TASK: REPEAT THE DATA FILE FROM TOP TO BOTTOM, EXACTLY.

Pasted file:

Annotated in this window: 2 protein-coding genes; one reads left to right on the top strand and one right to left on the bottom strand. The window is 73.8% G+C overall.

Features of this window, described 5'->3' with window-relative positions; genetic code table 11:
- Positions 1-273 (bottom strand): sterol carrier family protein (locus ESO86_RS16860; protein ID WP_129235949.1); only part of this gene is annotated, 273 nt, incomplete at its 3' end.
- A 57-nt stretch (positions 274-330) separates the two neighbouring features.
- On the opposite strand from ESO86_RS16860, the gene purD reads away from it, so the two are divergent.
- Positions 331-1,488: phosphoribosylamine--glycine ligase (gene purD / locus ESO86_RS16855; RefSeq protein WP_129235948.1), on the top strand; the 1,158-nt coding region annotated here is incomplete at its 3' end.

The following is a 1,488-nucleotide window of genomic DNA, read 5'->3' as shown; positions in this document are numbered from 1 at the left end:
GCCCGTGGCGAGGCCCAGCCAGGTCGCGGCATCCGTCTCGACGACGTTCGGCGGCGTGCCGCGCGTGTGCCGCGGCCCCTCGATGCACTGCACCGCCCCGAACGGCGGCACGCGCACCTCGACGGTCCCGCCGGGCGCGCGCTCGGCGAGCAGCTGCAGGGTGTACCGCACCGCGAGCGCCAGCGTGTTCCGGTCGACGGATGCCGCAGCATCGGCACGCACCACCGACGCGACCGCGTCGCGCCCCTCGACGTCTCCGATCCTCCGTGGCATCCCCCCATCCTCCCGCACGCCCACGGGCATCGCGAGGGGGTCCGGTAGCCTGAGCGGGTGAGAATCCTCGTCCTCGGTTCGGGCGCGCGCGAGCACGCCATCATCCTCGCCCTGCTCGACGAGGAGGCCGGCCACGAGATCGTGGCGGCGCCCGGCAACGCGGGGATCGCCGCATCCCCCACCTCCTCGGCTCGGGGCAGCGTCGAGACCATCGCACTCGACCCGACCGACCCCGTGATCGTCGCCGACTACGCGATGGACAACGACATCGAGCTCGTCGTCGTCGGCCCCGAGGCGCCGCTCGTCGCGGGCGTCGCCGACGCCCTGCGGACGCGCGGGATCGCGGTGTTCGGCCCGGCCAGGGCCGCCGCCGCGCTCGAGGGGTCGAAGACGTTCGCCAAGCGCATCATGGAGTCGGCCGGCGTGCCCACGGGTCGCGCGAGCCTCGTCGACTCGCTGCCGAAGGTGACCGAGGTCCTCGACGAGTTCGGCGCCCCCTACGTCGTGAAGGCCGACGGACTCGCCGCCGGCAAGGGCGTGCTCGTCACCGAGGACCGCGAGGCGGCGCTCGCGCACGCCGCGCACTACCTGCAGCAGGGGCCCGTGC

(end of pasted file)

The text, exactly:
Annotated in this window: 2 protein-coding genes; one reads left to right on the top strand and one right to left on the bottom strand. The window is 73.8% G+C overall.

Features of this window, described 5'->3' with window-relative positions; genetic code table 11:
- Positions 1-273 (bottom strand): sterol carrier family protein (locus ESO86_RS16860; protein ID WP_129235949.1); only part of this gene is annotated, 273 nt, incomplete at its 3' end.
- A 57-nt stretch (positions 274-330) separates the two neighbouring features.
- On the opposite strand from ESO86_RS16860, the gene purD reads away from it, so the two are divergent.
- Positions 331-1,488: phosphoribosylamine--glycine ligase (gene purD / locus ESO86_RS16855; RefSeq protein WP_129235948.1), on the top strand; the 1,158-nt coding region annotated here is incomplete at its 3' end.

The following is a 1,488-nucleotide window of genomic DNA, read 5'->3' as shown; positions in this document are numbered from 1 at the left end:
GCCCGTGGCGAGGCCCAGCCAGGTCGCGGCATCCGTCTCGACGACGTTCGGCGGCGTGCCGCGCGTGTGCCGCGGCCCCTCGATGCACTGCACCGCCCCGAACGGCGGCACGCGCACCTCGACGGTCCCGCCGGGCGCGCGCTCGGCGAGCAGCTGCAGGGTGTACCGCACCGCGAGCGCCAGCGTGTTCCGGTCGACGGATGCCGCAGCATCGGCACGCACCACCGACGCGACCGCGTCGCGCCCCTCGACGTCTCCGATCCTCCGTGGCATCCCCCCATCCTCCCGCACGCCCACGGGCATCGCGAGGGGGTCCGGTAGCCTGAGCGGGTGAGAATCCTCGTCCTCGGTTCGGGCGCGCGCGAGCACGCCATCATCCTCGCCCTGCTCGACGAGGAGGCCGGCCACGAGATCGTGGCGGCGCCCGGCAACGCGGGGATCGCCGCATCCCCCACCTCCTCGGCTCGGGGCAGCGTCGAGACCATCGCACTCGACCCGACCGACCCCGTGATCGTCGCCGACTACGCGATGGACAACGACATCGAGCTCGTCGTCGTCGGCCCCGAGGCGCCGCTCGTCGCGGGCGTCGCCGACGCCCTGCGGACGCGCGGGATCGCGGTGTTCGGCCCGGCCAGGGCCGCCGCCGCGCTCGAGGGGTCGAAGACGTTCGCCAAGCGCATCATGGAGTCGGCCGGCGTGCCCACGGGTCGCGCGAGCCTCGTCGACTCGCTGCCGAAGGTGACCGAGGTCCTCGACGAGTTCGGCGCCCCCTACGTCGTGAAGGCCGACGGACTCGCCGCCGGCAAGGGCGTGCTCGTCACCGAGGACCGCGAGGCGGCGCTCGCGCACGCCGCGCACTACCTGCAGCAGGGGCCCGTGC